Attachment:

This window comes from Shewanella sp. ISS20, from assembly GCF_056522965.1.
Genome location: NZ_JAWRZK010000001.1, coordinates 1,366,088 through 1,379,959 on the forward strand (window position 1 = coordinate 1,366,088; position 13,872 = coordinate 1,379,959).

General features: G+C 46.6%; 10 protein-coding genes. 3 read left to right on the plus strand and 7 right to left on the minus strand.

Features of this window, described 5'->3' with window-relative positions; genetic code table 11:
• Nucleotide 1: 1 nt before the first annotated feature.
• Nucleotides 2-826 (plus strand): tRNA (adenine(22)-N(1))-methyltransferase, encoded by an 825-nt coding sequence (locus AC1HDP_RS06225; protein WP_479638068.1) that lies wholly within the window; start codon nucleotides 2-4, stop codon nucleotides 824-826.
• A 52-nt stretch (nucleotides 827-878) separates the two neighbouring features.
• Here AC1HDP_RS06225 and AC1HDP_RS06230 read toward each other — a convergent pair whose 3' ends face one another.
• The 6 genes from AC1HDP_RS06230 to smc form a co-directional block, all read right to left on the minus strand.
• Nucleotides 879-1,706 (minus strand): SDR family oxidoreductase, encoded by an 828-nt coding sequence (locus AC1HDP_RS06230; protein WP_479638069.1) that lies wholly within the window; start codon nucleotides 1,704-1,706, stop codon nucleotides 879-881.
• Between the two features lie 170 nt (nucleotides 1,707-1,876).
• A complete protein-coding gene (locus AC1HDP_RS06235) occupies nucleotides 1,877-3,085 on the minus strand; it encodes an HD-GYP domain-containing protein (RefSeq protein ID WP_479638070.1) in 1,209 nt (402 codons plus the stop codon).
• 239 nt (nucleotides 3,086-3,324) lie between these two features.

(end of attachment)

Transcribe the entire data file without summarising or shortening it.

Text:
This window comes from Shewanella sp. ISS20, from assembly GCF_056522965.1.
Genome location: NZ_JAWRZK010000001.1, coordinates 1,366,088 through 1,379,959 on the forward strand (window position 1 = coordinate 1,366,088; position 13,872 = coordinate 1,379,959).

General features: G+C 46.6%; 10 protein-coding genes. 3 read left to right on the plus strand and 7 right to left on the minus strand.

Features of this window, described 5'->3' with window-relative positions; genetic code table 11:
• Nucleotide 1: 1 nt before the first annotated feature.
• Nucleotides 2-826 (plus strand): tRNA (adenine(22)-N(1))-methyltransferase, encoded by an 825-nt coding sequence (locus AC1HDP_RS06225; protein WP_479638068.1) that lies wholly within the window; start codon nucleotides 2-4, stop codon nucleotides 824-826.
• A 52-nt stretch (nucleotides 827-878) separates the two neighbouring features.
• Here AC1HDP_RS06225 and AC1HDP_RS06230 read toward each other — a convergent pair whose 3' ends face one another.
• The 6 genes from AC1HDP_RS06230 to smc form a co-directional block, all read right to left on the minus strand.
• Nucleotides 879-1,706 (minus strand): SDR family oxidoreductase, encoded by an 828-nt coding sequence (locus AC1HDP_RS06230; protein WP_479638069.1) that lies wholly within the window; start codon nucleotides 1,704-1,706, stop codon nucleotides 879-881.
• Between the two features lie 170 nt (nucleotides 1,707-1,876).
• A complete protein-coding gene (locus AC1HDP_RS06235) occupies nucleotides 1,877-3,085 on the minus strand; it encodes an HD-GYP domain-containing protein (RefSeq protein ID WP_479638070.1) in 1,209 nt (402 codons plus the stop codon).
• 239 nt (nucleotides 3,086-3,324) lie between these two features.